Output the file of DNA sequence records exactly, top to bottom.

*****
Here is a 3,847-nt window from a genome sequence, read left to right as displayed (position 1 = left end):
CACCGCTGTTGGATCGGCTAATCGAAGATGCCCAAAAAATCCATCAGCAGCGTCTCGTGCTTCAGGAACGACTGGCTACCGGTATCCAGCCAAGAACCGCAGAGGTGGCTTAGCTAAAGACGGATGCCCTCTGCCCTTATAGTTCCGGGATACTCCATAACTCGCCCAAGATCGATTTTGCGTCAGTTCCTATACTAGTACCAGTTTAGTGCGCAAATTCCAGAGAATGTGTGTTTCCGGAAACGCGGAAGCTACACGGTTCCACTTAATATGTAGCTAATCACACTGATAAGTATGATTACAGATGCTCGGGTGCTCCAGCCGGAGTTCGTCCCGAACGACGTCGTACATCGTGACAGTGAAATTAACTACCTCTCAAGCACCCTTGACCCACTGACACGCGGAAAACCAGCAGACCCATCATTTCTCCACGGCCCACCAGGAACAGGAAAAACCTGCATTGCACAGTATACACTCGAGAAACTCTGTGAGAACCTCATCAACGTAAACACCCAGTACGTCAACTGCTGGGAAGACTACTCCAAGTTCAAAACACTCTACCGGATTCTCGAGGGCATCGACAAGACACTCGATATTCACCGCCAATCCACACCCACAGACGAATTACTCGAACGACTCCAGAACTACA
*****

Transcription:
Here is a 3,847-nt window from a genome sequence, read left to right as displayed (position 1 = left end):
CACCGCTGTTGGATCGGCTAATCGAAGATGCCCAAAAAATCCATCAGCAGCGTCTCGTGCTTCAGGAACGACTGGCTACCGGTATCCAGCCAAGAACCGCAGAGGTGGCTTAGCTAAAGACGGATGCCCTCTGCCCTTATAGTTCCGGGATACTCCATAACTCGCCCAAGATCGATTTTGCGTCAGTTCCTATACTAGTACCAGTTTAGTGCGCAAATTCCAGAGAATGTGTGTTTCCGGAAACGCGGAAGCTACACGGTTCCACTTAATATGTAGCTAATCACACTGATAAGTATGATTACAGATGCTCGGGTGCTCCAGCCGGAGTTCGTCCCGAACGACGTCGTACATCGTGACAGTGAAATTAACTACCTCTCAAGCACCCTTGACCCACTGACACGCGGAAAACCAGCAGACCCATCATTTCTCCACGGCCCACCAGGAACAGGAAAAACCTGCATTGCACAGTATACACTCGAGAAACTCTGTGAGAACCTCATCAACGTAAACACCCAGTACGTCAACTGCTGGGAAGACTACTCCAAGTTCAAAACACTCTACCGGATTCTCGAGGGCATCGACAAGACACTCGATATTCACCGCCAATCCACACCCACAGACGAATTACTCGAACGACTCCAGAACTACA